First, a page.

This article appeared in the Homer Index October 2, 1872,It was reprinted from a newspaper in New York It is about my great great great grandfather Hazael Juckett's visit their.

There is often a great degree of romance in real life. We have but to look about us and obtain the history of those who settled in this region in the days of its early settlement, and we often drop on a mine of history equal in interest to many a volume of manufactured romance.

We met the other day with Mr. Hazael Juckett, who was born in Rhode Island in 1800, but who spent most of his early days in the towns of Kingsbury and Granville, Washington Co. N.Y. In 1819 he removed to the town of Kendall, when the country was a wilderness. In 1854 he removed to Homer Mich, where he has since resided. His wife, a sister of Mr. Samuel Wetherbee of Clarendon, died in October 1871, and Mr. Juckett came east a few weeks since to visit friends and relatives who were yet living.

After spending a short time in Clarendon he went to Unadilla, Otsego Co. to find a brother Elijah, who was about two year his senior, and whom he had not seen in over half a century, and heard from but a few times during the entire period. He found him at home near Unadilla Centre, where he owns a farm of 200 acres of land, and runs a dairy business on a large scale. On meeting his brother, he had some difficulty persuading him that he was not an imposter, as Elijah had supposed hem dead many years. On introducing himself, his brother told him he new nothing of him and turned and walked away. Calling him back he asked him if he remembered cutting off the end of a brothers finger when they were little boys: which he did. Mr. Juckett then showed him his shortened finger, which at once enlisted his attention; and a conversation ensued in which many circumstances came up which were familiar to both parties, and Elijah became satisfied he was conversing with his long lost brother, whom he believed had been in the other world for many years.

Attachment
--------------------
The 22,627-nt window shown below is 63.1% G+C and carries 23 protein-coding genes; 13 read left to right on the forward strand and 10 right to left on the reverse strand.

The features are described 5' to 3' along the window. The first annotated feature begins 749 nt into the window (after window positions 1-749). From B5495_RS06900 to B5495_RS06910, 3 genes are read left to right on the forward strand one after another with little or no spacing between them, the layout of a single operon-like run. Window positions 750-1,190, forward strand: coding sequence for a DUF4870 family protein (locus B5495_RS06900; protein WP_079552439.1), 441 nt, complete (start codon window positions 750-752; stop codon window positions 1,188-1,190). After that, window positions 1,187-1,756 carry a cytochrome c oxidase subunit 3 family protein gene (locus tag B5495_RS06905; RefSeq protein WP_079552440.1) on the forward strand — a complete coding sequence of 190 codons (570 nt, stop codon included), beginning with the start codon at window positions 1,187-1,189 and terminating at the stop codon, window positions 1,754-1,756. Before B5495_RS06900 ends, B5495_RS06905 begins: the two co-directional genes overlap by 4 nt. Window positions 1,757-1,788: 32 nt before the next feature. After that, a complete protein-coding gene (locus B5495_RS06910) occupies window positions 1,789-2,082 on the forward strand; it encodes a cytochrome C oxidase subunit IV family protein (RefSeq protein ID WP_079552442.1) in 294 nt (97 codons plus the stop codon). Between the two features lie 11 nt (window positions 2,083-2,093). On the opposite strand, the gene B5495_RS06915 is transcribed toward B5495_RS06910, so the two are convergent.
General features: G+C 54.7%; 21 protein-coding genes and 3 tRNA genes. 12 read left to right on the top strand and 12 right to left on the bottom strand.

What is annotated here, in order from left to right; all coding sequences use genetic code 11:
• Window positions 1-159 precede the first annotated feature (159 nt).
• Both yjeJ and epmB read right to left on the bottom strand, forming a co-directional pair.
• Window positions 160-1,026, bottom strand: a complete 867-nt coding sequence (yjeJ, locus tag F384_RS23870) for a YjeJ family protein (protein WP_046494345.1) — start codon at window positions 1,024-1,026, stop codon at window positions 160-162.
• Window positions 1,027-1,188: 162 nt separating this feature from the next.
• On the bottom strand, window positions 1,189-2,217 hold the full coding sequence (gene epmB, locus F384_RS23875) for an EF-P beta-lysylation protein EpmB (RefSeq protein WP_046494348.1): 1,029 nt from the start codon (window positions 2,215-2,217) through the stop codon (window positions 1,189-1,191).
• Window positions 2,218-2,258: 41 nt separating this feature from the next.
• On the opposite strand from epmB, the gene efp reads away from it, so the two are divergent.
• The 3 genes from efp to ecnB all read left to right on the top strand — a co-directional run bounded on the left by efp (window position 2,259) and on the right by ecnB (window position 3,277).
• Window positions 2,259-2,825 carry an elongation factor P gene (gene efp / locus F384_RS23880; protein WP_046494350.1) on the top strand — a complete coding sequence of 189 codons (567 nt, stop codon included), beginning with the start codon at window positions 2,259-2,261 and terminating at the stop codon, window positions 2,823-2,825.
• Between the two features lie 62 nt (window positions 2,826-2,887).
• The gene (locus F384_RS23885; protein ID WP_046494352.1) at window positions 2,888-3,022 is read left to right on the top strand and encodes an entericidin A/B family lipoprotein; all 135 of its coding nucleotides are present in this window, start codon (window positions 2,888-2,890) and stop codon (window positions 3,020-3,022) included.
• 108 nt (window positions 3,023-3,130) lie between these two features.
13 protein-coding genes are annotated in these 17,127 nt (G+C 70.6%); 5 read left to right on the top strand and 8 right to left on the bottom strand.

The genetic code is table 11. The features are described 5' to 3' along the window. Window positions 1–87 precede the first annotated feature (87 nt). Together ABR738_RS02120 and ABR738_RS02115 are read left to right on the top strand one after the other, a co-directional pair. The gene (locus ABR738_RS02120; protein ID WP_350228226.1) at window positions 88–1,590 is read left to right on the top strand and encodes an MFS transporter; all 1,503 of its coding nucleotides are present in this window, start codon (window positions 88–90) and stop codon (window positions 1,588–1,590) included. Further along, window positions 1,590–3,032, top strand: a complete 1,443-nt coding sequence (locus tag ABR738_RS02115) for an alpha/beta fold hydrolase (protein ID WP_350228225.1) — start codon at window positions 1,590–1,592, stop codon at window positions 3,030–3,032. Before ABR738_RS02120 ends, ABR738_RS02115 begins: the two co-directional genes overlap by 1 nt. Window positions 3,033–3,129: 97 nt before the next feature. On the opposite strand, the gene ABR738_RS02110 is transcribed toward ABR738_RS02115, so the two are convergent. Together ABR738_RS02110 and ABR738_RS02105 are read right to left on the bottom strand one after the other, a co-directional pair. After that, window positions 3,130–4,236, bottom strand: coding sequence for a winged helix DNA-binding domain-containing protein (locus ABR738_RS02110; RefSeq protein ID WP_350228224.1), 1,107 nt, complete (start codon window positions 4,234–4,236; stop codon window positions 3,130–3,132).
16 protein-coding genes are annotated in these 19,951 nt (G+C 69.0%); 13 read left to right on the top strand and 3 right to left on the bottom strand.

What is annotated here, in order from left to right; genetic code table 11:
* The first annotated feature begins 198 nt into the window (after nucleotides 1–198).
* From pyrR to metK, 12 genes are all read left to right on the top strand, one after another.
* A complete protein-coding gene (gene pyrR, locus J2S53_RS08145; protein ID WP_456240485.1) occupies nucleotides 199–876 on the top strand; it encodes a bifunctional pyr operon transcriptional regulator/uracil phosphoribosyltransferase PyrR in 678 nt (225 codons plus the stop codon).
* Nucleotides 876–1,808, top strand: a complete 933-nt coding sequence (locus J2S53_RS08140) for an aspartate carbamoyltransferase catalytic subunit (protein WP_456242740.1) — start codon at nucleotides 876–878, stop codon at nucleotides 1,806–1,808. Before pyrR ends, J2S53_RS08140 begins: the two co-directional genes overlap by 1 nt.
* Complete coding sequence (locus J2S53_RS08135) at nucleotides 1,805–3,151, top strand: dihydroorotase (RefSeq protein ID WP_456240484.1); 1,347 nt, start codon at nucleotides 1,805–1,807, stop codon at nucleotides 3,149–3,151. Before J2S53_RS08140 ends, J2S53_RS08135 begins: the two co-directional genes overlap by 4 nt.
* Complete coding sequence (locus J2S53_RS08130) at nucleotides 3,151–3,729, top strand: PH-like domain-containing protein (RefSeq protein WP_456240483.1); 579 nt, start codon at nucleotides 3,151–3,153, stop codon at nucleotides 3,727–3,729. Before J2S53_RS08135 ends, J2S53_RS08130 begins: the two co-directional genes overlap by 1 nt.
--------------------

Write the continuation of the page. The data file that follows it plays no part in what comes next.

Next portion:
Mr. Juckett remained in Unadilla five weeks, during the time he visited with his brother and several of his children who are married and reside in the immediate neighborhood: the sons all being farmers, and the daughters all farmers wives. He spent the time in the most agreeable manner, and left his friends with many regrets that his engagements would not permit him to lengthen his visit.
He returned to Clarendon to finish his visit in that town, and will return to Homer Mich. Next week, carrying with him the remembrance of one of the pleasant periods of his life.
We hope he will live to enjoy many repetitions of the enjoyable time he has experienced.

Holly (N.Y.) Standard